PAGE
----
Copper theft cripples Midlands

2011-08-03 00:00

THE spate of copper theft in and around the Midlands area, that has left numerous communities without phones, has raised concerns of a copper theft syndicate targeting the area.

The largely farming communities in the Midlands have had to operate without phones for months at a time.

Telkom said that replacing stolen phone lines is a process that cannot be done overnight.

Last year, the Baynesfield community near Richmond was left without telephone lines for over four months after they were stolen.

Last month, thieves removed more than a kilometre of phone lines in the Lidgetton area near Howick. It was also reported that the community around Nottingham Road was being targeted and on Monday thieves stole phone lines near the Midmar Dam area, leaving businesses there cut off.

John Poltera, owner and moderator of Fern Hill Hotel and International Hotel School, said his businesses were badly affected by the theft.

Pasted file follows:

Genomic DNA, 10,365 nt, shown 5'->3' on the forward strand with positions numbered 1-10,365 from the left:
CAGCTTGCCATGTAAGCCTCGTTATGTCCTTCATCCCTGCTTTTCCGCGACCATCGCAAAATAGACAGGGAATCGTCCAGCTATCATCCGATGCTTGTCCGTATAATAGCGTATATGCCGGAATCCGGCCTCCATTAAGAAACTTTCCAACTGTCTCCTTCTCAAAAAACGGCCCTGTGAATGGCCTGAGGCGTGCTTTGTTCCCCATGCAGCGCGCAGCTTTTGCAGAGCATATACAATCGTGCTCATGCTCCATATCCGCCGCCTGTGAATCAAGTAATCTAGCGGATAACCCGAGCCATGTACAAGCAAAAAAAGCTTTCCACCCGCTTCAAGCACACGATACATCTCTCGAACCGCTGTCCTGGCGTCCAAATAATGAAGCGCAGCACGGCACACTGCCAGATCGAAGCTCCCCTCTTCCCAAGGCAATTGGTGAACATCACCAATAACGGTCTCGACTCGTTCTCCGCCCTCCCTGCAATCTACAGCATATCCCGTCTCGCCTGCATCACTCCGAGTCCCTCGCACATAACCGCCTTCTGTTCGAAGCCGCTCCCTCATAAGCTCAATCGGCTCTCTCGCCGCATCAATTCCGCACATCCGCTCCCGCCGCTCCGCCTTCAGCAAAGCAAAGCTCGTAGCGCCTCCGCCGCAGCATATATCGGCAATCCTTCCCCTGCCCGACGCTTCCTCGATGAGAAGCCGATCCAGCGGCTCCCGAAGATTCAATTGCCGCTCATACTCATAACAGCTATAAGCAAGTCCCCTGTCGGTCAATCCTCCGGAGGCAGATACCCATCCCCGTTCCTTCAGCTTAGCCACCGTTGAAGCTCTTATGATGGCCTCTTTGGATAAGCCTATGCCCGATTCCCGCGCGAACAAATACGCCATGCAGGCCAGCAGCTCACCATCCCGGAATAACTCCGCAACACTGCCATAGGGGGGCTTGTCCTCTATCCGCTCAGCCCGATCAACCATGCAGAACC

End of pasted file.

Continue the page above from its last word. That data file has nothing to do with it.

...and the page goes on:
He said Telkom informed him that they are only likely to reconnect the phones by December.

He said they can no longer receive and make calls out from Fern Hill, receive or send e-mails and their security had been compromised as there is no way of receiving calls from their security officers in Howick when an emergency arises.

“The students at our college can no longer use the Internet as part of their syllabus. We can no longer communicate with the many initiatives we have started in Mpophomeni and Howick,” said Poltera.

He said Telkom ought to look at other initiatives to protect their lines.

“I would be willing to assist Telkom in their quest to stop cable theft, by offering to use a ‘ditchwitch’ [a machine to dig trenches for laying pipes] to make a trench to house piping.”

He said the widespread theft had raised concerns that the area is being targeted.

“We are worried that a syndicate might be operating here,” he said.

Pynee Chetty spokesperson at Telkom said the theft of copper wires was a widespread problem which they were working hard to deal with.

On Poltero’s offer, Chetty said while they would welcome any offer for help by their customers, it would be hard to accept the offer as there are a number of complicated processes that would have to be undertaken to bury the cable.

He said he could not divulge which areas in the Midlands had their lines stolen as that would increase the security risks around those areas.

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